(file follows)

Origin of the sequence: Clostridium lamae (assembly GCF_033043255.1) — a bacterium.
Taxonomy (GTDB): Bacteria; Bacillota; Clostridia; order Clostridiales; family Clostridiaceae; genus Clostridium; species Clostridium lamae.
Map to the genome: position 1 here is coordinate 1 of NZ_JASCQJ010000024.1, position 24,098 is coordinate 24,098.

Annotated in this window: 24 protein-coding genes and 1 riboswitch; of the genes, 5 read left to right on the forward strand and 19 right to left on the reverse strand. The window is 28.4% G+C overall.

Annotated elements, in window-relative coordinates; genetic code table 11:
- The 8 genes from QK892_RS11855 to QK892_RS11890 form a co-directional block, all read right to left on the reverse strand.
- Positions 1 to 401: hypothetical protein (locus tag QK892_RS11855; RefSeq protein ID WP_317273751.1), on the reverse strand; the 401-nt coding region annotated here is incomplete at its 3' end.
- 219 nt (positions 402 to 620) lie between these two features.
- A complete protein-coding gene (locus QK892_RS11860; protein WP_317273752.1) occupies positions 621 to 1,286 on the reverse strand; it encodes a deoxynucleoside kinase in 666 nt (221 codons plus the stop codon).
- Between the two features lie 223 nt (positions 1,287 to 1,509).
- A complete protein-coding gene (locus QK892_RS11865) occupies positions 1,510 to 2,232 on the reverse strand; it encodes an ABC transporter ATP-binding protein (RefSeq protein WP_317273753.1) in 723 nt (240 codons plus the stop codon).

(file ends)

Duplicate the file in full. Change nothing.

Origin of the sequence: Clostridium lamae (assembly GCF_033043255.1) — a bacterium.
Taxonomy (GTDB): Bacteria; Bacillota; Clostridia; order Clostridiales; family Clostridiaceae; genus Clostridium; species Clostridium lamae.
Map to the genome: position 1 here is coordinate 1 of NZ_JASCQJ010000024.1, position 24,098 is coordinate 24,098.

Annotated in this window: 24 protein-coding genes and 1 riboswitch; of the genes, 5 read left to right on the forward strand and 19 right to left on the reverse strand. The window is 28.4% G+C overall.

Annotated elements, in window-relative coordinates; genetic code table 11:
- The 8 genes from QK892_RS11855 to QK892_RS11890 form a co-directional block, all read right to left on the reverse strand.
- Positions 1 to 401: hypothetical protein (locus tag QK892_RS11855; RefSeq protein ID WP_317273751.1), on the reverse strand; the 401-nt coding region annotated here is incomplete at its 3' end.
- 219 nt (positions 402 to 620) lie between these two features.
- A complete protein-coding gene (locus QK892_RS11860; protein WP_317273752.1) occupies positions 621 to 1,286 on the reverse strand; it encodes a deoxynucleoside kinase in 666 nt (221 codons plus the stop codon).
- Between the two features lie 223 nt (positions 1,287 to 1,509).
- A complete protein-coding gene (locus QK892_RS11865) occupies positions 1,510 to 2,232 on the reverse strand; it encodes an ABC transporter ATP-binding protein (RefSeq protein WP_317273753.1) in 723 nt (240 codons plus the stop codon).